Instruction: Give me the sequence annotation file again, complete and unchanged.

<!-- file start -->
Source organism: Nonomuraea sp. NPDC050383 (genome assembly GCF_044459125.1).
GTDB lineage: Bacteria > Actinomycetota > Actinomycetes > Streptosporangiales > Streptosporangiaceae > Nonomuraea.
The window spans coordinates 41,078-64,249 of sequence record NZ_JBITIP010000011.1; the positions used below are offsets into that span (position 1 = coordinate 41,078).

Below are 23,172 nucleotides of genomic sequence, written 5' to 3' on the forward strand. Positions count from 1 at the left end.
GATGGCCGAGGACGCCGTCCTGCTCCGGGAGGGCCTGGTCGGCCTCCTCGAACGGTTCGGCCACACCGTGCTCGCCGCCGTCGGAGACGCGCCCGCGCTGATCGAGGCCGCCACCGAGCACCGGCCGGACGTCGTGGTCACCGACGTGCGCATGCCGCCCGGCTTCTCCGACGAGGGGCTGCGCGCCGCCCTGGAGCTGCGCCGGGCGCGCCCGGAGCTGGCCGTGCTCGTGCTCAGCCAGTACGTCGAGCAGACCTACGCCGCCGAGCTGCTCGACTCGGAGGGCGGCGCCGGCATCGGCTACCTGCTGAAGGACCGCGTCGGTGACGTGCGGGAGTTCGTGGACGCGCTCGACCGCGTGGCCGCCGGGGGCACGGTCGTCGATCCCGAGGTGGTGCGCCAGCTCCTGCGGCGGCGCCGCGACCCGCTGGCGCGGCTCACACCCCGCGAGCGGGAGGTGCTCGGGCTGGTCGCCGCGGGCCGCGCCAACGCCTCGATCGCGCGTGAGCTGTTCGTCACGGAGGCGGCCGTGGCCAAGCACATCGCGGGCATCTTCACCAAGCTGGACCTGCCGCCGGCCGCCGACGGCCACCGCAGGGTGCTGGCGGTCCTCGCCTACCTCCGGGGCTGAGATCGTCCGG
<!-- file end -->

Source organism: Nonomuraea sp. NPDC050383 (genome assembly GCF_044459125.1).
GTDB lineage: Bacteria > Actinomycetota > Actinomycetes > Streptosporangiales > Streptosporangiaceae > Nonomuraea.
The window spans coordinates 41,078-64,249 of sequence record NZ_JBITIP010000011.1; the positions used below are offsets into that span (position 1 = coordinate 41,078).

Below are 23,172 nucleotides of genomic sequence, written 5' to 3' on the forward strand. Positions count from 1 at the left end.
GATGGCCGAGGACGCCGTCCTGCTCCGGGAGGGCCTGGTCGGCCTCCTCGAACGGTTCGGCCACACCGTGCTCGCCGCCGTCGGAGACGCGCCCGCGCTGATCGAGGCCGCCACCGAGCACCGGCCGGACGTCGTGGTCACCGACGTGCGCATGCCGCCCGGCTTCTCCGACGAGGGGCTGCGCGCCGCCCTGGAGCTGCGCCGGGCGCGCCCGGAGCTGGCCGTGCTCGTGCTCAGCCAGTACGTCGAGCAGACCTACGCCGCCGAGCTGCTCGACTCGGAGGGCGGCGCCGGCATCGGCTACCTGCTGAAGGACCGCGTCGGTGACGTGCGGGAGTTCGTGGACGCGCTCGACCGCGTGGCCGCCGGGGGCACGGTCGTCGATCCCGAGGTGGTGCGCCAGCTCCTGCGGCGGCGCCGCGACCCGCTGGCGCGGCTCACACCCCGCGAGCGGGAGGTGCTCGGGCTGGTCGCCGCGGGCCGCGCCAACGCCTCGATCGCGCGTGAGCTGTTCGTCACGGAGGCGGCCGTGGCCAAGCACATCGCGGGCATCTTCACCAAGCTGGACCTGCCGCCGGCCGCCGACGGCCACCGCAGGGTGCTGGCGGTCCTCGCCTACCTCCGGGGCTGAGATCGTCCGG